Dr. Jay Anders is Chief Medical Officer at Medicomp Systems
The clinical documentation improvement program at Phoenix Children’s Hospital is unarguably a success. Since starting the project about four years ago, Phoenix Children’s has virtually eliminated transcription in its outpatient clinics, saving the organization $1 million a year. In addition, physician productivity is up, the quality of documentation has improved, and clinicians now have better clinical information at the point of care.
Many factors have contributed to the positive outcomes, including solid technology, forward-thinking clinicians and a committed staff. However, if we had to identify one thing that made this project particularly special, it would have to be the high level of IT and clinician collaboration. We believe that if more organizations promoted strong partnerships between their IT professionals and clinical teams, success stories like ours would be the norm, rather than the exception.
Here’s a bit of background on our initiative. As Phoenix Children’s was rolling out EMR into its ambulatory clinics, clinicians indicated a desire for documentation tools that would enhance their productivity and facilitate the capture of data to track quality-related activities. Phoenix Children’s selected a clinical documentation tool from Medicomp that would work seamlessly with the existing outpatient EMR from Allscripts. Clinicians and the IT staff then worked together throughout the process to customize the system to address the needs of physician users. Two years after going live, the clinicians have created over half a million clinical documents – and far exceeded the original project goals.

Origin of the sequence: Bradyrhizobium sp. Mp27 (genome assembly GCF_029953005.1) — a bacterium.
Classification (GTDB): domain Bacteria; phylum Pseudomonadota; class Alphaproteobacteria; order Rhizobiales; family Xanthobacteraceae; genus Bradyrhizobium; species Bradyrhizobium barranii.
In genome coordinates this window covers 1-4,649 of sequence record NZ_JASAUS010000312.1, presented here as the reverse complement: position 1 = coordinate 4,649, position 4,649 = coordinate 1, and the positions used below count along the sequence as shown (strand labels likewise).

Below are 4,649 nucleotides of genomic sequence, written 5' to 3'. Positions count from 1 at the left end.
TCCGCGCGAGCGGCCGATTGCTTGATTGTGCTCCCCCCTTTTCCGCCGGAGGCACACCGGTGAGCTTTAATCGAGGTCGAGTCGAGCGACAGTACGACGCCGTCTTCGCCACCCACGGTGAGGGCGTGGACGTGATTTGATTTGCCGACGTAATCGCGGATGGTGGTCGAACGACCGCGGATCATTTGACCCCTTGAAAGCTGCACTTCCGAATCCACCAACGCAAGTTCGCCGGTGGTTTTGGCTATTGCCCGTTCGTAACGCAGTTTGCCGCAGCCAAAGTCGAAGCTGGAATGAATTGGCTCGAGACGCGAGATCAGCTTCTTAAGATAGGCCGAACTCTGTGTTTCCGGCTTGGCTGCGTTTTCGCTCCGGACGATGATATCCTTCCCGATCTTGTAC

The outstanding collaboration between IT and clinicians was vital. To break it down further, any organization seeking to meet or surpass their health IT implementation objectives should consider these three factors:
- Select the right tools. To monitor and enhance patient outcomes, Phoenix Children’s physicians needed customized documentation templates based not only on individual specialties, but also specific diseases within each pediatric specialty. For example, the rheumatologists required a highly customized template for juvenile idiopathic arthritis that allowed users to capture details on 71 individual joints, as well as other measures.
Phoenix Children’s would have been challenged create such a variety of customized templates if the organization didn’t have easily-adaptable tools. When selecting technology, consider both current and future needs and make sure the selected solution can be customized to address the unique requirements of your organization and individual users.
- Communicate continuously. Communication improves collaboration, which is why clinicians and IT staff must prioritize ongoing and continuous communication. Throughout the implementation, Phoenix Children’s physicians and IT leaders met regularly, both formally and informally, and discussed user needs, system capabilities, and ways to improve the documentation experience for all users.
Sometimes IT organizations have staff members who lack strong communication skills or feel intimidated by physicians. Work with these individuals and provide them with supportive training, as needed. Many-times physicians don’t want to “waste time” on tasks that don’t involve direct patient care. Help physicians understand that meeting and talking with IT staff will ultimately lead to desirable rewards, such as increased productivity and better documentation. Find a way to make strong communication part of the organization’s culture.
- Provide ongoing feedback. Physician and IT collaboration doesn’t end at the go-live. As users adjust to the new system, they may discover the need for additional refinements to optimize workflows or more easily capture data. Clinicians must articulate what they want, and IT staff must continuously ask what more can be done to enhance the tools – and then be open to investing additional time and energy to creatively address ever-evolving requirements.
Phoenix Children’s physicians regularly share feedback with the IT staff on their needs or offer suggestions for new features. Both groups remain committed to ongoing collaboration because they recognize that patients and their families are the ultimate beneficiaries of their efforts.